In The Wood

A poem by Madison Julius Cawein

The waterfall, deep in the wood,
Talked drowsily with solitude,
A soft, insistent sound of foam,
That filled with sleep the forest's dome,
Where, like some dream of dusk, she stood
Accentuating solitude.

The crickets' tinkling chips of sound
Strewed dim the twilight-twinkling ground;
A whippoorwill began to cry,
And glimmering through the sober sky
A bat went on its drunken round,
Its shadow following on the ground.

Then from a bush, an elder-copse,
That spiced the dark with musky tops,
What seemed, at first, a shadow came
And took her hand and spoke her name,
And kissed her where, in starry drops,
The dew orbed on the elder-tops.

The glaucous glow of fireflies
Flickered the dusk; and foxlike eyes
Peered from the shadows; and the hush
Murmured a word of wind and rush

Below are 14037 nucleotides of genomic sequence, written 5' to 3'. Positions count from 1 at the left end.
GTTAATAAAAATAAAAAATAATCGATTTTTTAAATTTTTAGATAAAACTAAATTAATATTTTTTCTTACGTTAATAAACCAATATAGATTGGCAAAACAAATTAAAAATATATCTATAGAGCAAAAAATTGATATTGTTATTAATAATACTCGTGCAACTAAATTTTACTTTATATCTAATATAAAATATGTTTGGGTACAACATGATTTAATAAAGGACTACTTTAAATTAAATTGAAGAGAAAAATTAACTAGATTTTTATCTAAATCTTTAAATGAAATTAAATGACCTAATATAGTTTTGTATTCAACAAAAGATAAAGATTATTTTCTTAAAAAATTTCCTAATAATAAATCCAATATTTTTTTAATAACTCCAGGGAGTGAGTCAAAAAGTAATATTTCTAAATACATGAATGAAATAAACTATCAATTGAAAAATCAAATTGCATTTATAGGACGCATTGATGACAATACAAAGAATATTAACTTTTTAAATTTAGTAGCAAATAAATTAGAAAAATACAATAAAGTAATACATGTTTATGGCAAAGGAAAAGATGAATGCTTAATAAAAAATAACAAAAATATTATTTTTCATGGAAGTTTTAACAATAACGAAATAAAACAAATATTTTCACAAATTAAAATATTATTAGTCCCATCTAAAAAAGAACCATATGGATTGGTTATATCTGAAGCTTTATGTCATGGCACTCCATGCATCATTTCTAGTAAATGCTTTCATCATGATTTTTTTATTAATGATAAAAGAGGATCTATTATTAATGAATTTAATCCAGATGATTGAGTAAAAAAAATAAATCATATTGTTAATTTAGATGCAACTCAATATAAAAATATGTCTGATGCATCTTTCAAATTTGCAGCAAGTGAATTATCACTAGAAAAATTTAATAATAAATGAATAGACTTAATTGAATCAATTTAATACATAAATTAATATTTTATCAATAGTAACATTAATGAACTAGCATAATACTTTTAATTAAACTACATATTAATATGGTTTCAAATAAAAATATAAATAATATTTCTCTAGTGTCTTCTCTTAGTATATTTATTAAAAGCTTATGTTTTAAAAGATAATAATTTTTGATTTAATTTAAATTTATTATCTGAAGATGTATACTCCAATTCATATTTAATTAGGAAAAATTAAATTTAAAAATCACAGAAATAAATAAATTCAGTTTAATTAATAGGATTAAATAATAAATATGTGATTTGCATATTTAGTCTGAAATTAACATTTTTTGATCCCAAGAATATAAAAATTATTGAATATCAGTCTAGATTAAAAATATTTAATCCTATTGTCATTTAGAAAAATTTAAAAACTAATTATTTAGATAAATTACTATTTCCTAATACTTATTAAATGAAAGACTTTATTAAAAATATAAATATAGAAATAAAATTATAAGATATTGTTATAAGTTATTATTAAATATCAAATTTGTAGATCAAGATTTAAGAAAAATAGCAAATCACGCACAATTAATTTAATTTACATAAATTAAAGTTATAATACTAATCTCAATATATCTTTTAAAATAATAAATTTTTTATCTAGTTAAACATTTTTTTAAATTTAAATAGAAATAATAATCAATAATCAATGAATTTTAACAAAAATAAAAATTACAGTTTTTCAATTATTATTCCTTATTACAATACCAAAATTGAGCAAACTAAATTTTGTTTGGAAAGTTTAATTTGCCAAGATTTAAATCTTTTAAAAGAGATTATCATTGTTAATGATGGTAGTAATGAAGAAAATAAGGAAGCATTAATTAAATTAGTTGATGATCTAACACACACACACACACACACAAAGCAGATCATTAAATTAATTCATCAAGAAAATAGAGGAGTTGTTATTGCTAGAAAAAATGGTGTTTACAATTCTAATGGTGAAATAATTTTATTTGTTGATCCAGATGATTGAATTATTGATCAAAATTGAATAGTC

Of fluttering waters, fragrant sighs,
And dreams unseen of mortal eyes.

The beetle flung its burr of sound
Against the hush and clung there, wound
In night's deep mane: then, in a tree,
A grig began deliberately
To file the stillness: all around
A wire of shrillness seemed unwound.

I looked for those two lovers there;
His ardent eyes, her passionate hair.
The moon looked down, slow-climbing wan
Heaven's slope of azure: they were gone:
But where they'd passed I heard the air
Sigh, faint with sweetness of her hair.

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